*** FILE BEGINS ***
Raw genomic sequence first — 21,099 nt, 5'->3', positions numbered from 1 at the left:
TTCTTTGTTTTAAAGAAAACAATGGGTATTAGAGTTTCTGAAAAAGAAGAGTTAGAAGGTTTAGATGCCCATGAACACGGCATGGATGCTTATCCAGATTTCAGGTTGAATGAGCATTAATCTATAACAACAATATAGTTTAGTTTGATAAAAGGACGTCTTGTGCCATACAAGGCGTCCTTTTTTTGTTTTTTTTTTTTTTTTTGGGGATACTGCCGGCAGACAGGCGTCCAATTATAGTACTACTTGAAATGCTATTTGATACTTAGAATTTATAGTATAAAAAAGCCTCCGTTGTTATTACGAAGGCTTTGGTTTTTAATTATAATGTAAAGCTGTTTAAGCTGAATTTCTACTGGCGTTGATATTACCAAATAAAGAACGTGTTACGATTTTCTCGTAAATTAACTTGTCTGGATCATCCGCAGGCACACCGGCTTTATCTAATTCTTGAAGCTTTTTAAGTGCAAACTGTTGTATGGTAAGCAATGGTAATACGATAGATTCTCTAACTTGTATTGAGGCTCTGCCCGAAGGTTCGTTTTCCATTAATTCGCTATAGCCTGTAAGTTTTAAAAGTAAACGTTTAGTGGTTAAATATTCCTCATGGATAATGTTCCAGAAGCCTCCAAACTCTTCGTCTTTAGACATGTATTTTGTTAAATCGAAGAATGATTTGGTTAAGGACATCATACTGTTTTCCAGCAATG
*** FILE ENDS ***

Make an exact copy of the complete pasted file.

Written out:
Raw genomic sequence first — 21,099 nt, 5'->3', positions numbered from 1 at the left:
TTCTTTGTTTTAAAGAAAACAATGGGTATTAGAGTTTCTGAAAAAGAAGAGTTAGAAGGTTTAGATGCCCATGAACACGGCATGGATGCTTATCCAGATTTCAGGTTGAATGAGCATTAATCTATAACAACAATATAGTTTAGTTTGATAAAAGGACGTCTTGTGCCATACAAGGCGTCCTTTTTTTGTTTTTTTTTTTTTTTTTGGGGATACTGCCGGCAGACAGGCGTCCAATTATAGTACTACTTGAAATGCTATTTGATACTTAGAATTTATAGTATAAAAAAGCCTCCGTTGTTATTACGAAGGCTTTGGTTTTTAATTATAATGTAAAGCTGTTTAAGCTGAATTTCTACTGGCGTTGATATTACCAAATAAAGAACGTGTTACGATTTTCTCGTAAATTAACTTGTCTGGATCATCCGCAGGCACACCGGCTTTATCTAATTCTTGAAGCTTTTTAAGTGCAAACTGTTGTATGGTAAGCAATGGTAATACGATAGATTCTCTAACTTGTATTGAGGCTCTGCCCGAAGGTTCGTTTTCCATTAATTCGCTATAGCCTGTAAGTTTTAAAAGTAAACGTTTAGTGGTTAAATATTCCTCATGGATAATGTTCCAGAAGCCTCCAAACTCTTCGTCTTTAGACATGTATTTTGTTAAATCGAAGAATGATTTGGTTAAGGACATCATACTGTTTTCCAGCAATG